Amália Rodrigues was born into a family of immigrants from the northern province of Beira Baixa in 1920. She initially performed as an amateur at local clubs before starting her self-taught professional career at the age of 19 in Lisbon’s fado clubs. From 1940 to 1946 she appeared in various productions of traditional Portuguese vaudeville (revista), playing the lead in the two films in 1947 Capas Negras and Fado. The film História de uma Cantadeira consolidated her reputation as a fado star. Amália’s first international performance took place in 1943 at the invitation of the Portuguese embassy in Madrid. From 1944 to 1946 she had two major engagements in Brazil, where she made her first recordings in 1945 for the Brazilian label Continental.
In 1950 she began recording for the Lisbon music label Valentim de Carvalho, to which she returned in 1961 after briefly switching to the French label Ducretet-Thompson in 1958. In 1949, Amália sang in Paris and London under the patronage of the Portuguese government. As part of the Marshall Plan cultural program in 1950, she gave a series of concerts in Berlin, Rome, Trieste, Dublin, Bern, and Paris. Some of these concerts were broadcast globally by The Voice of America (VOA) radio network, which contributed significantly to making her better known internationally. Although the Portuguese government supported her first international appearances, Rodrigues’ career was not dependent on political protection, especially considering her performances in communist Romania and the Soviet Union.
In 1952 she successfully performed a series of concerts at the New York club La Vie en Rose over the course of several weeks. This was followed by tours of Mexico and the United States, where she performed in 1953 as a guest on the Eddy Fisher Show. In 1955, she appeared in the French film Les Amants du Tage and recorded her hit song Barco negro. The film achieved record sales in France which led to an invitation to perform at the Olympia in Paris, the most renowned music hall in Europe at the time. Over the next two decades, Amália gave concerts throughout Europe, Brazil, the United States, Japan, the former Soviet Union, and the Middle East and performed at many festivals, including two appearances at the Brasov Festival in socialist Romania.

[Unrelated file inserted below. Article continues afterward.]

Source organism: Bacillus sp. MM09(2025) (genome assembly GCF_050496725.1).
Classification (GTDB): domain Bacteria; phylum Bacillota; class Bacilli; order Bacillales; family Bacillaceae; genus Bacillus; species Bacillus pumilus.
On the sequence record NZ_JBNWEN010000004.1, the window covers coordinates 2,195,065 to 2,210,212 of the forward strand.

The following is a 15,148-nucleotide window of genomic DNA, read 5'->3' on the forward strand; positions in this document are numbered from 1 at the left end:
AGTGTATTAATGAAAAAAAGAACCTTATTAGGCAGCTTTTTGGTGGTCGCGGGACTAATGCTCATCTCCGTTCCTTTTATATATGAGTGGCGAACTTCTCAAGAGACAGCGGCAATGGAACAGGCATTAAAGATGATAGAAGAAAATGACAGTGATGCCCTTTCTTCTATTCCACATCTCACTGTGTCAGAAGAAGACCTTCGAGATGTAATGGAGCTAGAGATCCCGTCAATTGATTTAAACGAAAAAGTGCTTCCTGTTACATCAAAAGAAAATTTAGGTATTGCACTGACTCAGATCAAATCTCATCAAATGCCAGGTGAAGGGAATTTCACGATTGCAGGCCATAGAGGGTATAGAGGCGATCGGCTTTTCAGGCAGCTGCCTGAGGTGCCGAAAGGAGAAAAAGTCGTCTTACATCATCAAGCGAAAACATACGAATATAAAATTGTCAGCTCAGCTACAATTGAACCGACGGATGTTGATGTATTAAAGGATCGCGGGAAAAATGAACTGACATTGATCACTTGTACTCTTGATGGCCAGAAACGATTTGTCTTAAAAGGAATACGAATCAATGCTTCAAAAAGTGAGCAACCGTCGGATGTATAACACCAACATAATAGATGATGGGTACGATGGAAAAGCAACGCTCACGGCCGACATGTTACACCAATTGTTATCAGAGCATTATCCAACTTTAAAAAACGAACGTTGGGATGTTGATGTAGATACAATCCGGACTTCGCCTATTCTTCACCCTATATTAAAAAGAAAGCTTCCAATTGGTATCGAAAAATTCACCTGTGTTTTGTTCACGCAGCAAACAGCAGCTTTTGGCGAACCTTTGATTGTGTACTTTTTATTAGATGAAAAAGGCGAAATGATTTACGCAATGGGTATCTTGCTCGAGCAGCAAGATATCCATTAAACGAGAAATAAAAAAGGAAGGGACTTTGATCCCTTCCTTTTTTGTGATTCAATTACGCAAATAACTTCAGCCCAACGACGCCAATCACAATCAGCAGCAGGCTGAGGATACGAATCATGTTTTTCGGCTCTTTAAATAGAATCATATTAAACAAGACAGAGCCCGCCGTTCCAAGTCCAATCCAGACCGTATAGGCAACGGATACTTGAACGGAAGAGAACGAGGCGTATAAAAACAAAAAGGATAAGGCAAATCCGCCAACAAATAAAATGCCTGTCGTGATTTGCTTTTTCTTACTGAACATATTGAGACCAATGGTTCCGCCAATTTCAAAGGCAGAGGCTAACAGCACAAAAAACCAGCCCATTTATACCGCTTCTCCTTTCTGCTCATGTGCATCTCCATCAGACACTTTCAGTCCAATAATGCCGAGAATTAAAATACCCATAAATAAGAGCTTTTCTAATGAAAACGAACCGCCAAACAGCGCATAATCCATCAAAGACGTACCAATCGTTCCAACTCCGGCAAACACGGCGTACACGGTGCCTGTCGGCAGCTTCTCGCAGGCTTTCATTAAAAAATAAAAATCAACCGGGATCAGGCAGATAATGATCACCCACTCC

In the 1970s, Amália became a scapegoat for fado’s perceived ties to fascism after the genre became associated with the regimes of Antonio de Oliveira Salazar, the dictator who ruled Portugal from 1932 to 1968, and Marcelo Caetano until 1974. Contradicting her reputation as a fascist sympathizer, Amália tapped into fado’s earlier radical tradition staying ahead of the censors by singing artfully subversive songs with lyrics inspired by socialist and anarchist poets and donating to underground antifascist political organizations. She continued to record and perform until 1990 and retired from public life in 1994 for health reasons that had already affected the quality of her voice. Amália received numerous awards and decorations both in her native Portugal and internationally.
Read the newly published entry on Amália Rodrigues in MGG Online. Listen to her recording “Saudades de ti” below.